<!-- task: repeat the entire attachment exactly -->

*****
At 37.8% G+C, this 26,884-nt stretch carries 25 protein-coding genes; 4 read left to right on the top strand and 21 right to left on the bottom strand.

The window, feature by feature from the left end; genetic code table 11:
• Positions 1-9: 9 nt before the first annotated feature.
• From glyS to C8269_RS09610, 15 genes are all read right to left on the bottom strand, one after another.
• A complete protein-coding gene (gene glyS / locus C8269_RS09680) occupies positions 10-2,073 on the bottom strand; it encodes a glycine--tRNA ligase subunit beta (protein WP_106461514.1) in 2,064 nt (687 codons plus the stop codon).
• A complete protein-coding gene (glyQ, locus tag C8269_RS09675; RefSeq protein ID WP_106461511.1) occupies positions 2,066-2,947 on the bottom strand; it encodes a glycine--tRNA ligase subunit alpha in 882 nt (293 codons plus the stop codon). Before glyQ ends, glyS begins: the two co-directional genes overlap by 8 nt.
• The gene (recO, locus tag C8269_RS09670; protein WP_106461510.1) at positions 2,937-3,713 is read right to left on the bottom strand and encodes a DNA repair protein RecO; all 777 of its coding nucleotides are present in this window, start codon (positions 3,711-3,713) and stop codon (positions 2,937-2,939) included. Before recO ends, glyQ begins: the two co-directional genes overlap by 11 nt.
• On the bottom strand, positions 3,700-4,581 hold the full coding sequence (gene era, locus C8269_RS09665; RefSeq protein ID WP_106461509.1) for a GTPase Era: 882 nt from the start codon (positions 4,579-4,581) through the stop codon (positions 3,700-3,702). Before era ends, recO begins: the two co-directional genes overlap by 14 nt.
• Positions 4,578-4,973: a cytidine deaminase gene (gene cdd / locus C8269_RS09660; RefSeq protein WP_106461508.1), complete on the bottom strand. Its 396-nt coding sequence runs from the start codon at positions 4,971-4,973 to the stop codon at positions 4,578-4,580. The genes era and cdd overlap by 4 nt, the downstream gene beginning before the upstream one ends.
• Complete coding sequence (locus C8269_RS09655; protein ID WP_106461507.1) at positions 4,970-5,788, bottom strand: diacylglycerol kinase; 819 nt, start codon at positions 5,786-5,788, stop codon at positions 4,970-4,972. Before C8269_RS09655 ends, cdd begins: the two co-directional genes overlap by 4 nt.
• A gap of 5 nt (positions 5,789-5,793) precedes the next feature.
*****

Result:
At 37.8% G+C, this 26,884-nt stretch carries 25 protein-coding genes; 4 read left to right on the top strand and 21 right to left on the bottom strand.

The window, feature by feature from the left end; genetic code table 11:
• Positions 1-9: 9 nt before the first annotated feature.
• From glyS to C8269_RS09610, 15 genes are all read right to left on the bottom strand, one after another.
• A complete protein-coding gene (gene glyS / locus C8269_RS09680) occupies positions 10-2,073 on the bottom strand; it encodes a glycine--tRNA ligase subunit beta (protein WP_106461514.1) in 2,064 nt (687 codons plus the stop codon).
• A complete protein-coding gene (glyQ, locus tag C8269_RS09675; RefSeq protein ID WP_106461511.1) occupies positions 2,066-2,947 on the bottom strand; it encodes a glycine--tRNA ligase subunit alpha in 882 nt (293 codons plus the stop codon). Before glyQ ends, glyS begins: the two co-directional genes overlap by 8 nt.
• The gene (recO, locus tag C8269_RS09670; protein WP_106461510.1) at positions 2,937-3,713 is read right to left on the bottom strand and encodes a DNA repair protein RecO; all 777 of its coding nucleotides are present in this window, start codon (positions 3,711-3,713) and stop codon (positions 2,937-2,939) included. Before recO ends, glyQ begins: the two co-directional genes overlap by 11 nt.
• On the bottom strand, positions 3,700-4,581 hold the full coding sequence (gene era, locus C8269_RS09665; RefSeq protein ID WP_106461509.1) for a GTPase Era: 882 nt from the start codon (positions 4,579-4,581) through the stop codon (positions 3,700-3,702). Before era ends, recO begins: the two co-directional genes overlap by 14 nt.
• Positions 4,578-4,973: a cytidine deaminase gene (gene cdd / locus C8269_RS09660; RefSeq protein WP_106461508.1), complete on the bottom strand. Its 396-nt coding sequence runs from the start codon at positions 4,971-4,973 to the stop codon at positions 4,578-4,580. The genes era and cdd overlap by 4 nt, the downstream gene beginning before the upstream one ends.
• Complete coding sequence (locus C8269_RS09655; protein ID WP_106461507.1) at positions 4,970-5,788, bottom strand: diacylglycerol kinase; 819 nt, start codon at positions 5,786-5,788, stop codon at positions 4,970-4,972. Before C8269_RS09655 ends, cdd begins: the two co-directional genes overlap by 4 nt.
• A gap of 5 nt (positions 5,789-5,793) precedes the next feature.